Of course, a elephant (or elephant seal) in a room with Abzû is a unavoidable comparison to Journey. Nava served as a categorical art executive on both games, so it’s not startling that stylistically, they’re similar. Both are also sincerely singular in a gaming universe with their importance on wordless exploration, pleasing landscapes, and tension over fight or puzzles, yet that can be put down to a dual pity a same niche genre. As a fan of Journey myself, though, we beheld even some-more similarities: a diver’s sonar hail functions roughly equally to Journey‘s ‘chime,’ a impulse where a diver’s swept adult in a waves seems many like Journey‘s silt shifting level, and a shark unexpected leaping out and eating a diver’s initial droid is rarely suggestive of a Journey moment where an ancient automaton springs to life and destroys a witty throw of carpet. Even a song is rather similar, with Austin Wintory portion as composer on both games.
“A lot of people have described this diversion as ‘Journey Underwater!’” Nava said, when we brought it up. “And that’s unequivocally easy to know and promulgate quickly. But what’s engaging about this diversion is how it goes brazen from where Journey was and also is totally different. That reduction of elements from that diversion and new elements is what’s engaging to me. The biggest thing for me creatively was, Journey is a desert, with really empty landscapes, for good reason in a pattern of that game. And after operative on that dried for 3 years we wanted to make a diversion that was super colourful and full of life. That diversion was so dry and this diversion is totally wet!”
Of course, there are some-more changes than usually a further of water. There’s no multiplayer, for one, given Nava remarkable that a participation of another actor encourages players to rush so as not to be left behind, rather than relocating during their possess speed. Things have softened on a technical level, too, with formidable lighting and shade systems to impersonate light filtering down from a surface, and kelp and plants that hook and swish when a diver swoops past. Nava promises there’s some-more of a story, focused on a diver and her universe (she is definitely her possess character, he elaborated when asked, and not usually a faceless avatar for a actor to plan into a world), yet we usually played a opening levels and didn’t see many of this first-hand. And of course, there’s a universe itself—a vibrant, abounding ecosystem that’s ripping with tone and life.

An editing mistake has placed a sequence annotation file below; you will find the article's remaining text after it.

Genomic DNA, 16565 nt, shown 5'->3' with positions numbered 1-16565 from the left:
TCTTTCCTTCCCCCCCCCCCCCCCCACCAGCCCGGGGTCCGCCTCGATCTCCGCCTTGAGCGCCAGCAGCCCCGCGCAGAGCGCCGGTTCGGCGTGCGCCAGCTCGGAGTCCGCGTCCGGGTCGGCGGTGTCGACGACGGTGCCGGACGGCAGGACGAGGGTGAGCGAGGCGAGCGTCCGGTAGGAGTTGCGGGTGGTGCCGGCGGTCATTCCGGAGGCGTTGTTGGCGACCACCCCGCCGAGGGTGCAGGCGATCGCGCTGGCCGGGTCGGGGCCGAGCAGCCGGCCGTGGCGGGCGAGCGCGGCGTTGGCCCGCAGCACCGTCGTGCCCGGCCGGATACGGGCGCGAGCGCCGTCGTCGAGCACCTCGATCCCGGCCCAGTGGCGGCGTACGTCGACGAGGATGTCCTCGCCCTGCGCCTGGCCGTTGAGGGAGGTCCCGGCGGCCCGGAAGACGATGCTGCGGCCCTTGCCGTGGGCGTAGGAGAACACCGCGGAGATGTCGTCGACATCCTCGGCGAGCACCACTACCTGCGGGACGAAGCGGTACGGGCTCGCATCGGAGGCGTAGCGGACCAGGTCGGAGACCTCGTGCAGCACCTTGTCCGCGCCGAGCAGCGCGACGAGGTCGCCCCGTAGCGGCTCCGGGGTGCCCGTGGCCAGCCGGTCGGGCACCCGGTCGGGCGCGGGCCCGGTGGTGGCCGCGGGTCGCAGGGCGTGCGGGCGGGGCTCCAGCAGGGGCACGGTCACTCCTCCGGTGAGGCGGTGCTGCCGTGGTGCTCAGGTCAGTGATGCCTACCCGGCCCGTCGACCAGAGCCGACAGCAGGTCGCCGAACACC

A few unprepared tools of a levels and a placeholder soundtrack reminded me that Abzû is still a work in progress, yet it’s a diversion that’s looking beautiful anyway. we still came divided with a clever sense of Journey, but hey—Journey’s a diversion we suffer a lot, so that’s frequency a negative. Abzû‘s really a diversion that I’ll be gripping an eye on, generally given all my playtime was focused on usually a few levels early on in a game; we can’t wait to see what’s watchful even deeper down in a ocean.
“Also,” Nava added, as we was make-up up, “There are some crazy things that we’re not display you.”
Abzû is scheduled for a 2016 recover for PS4 and PC.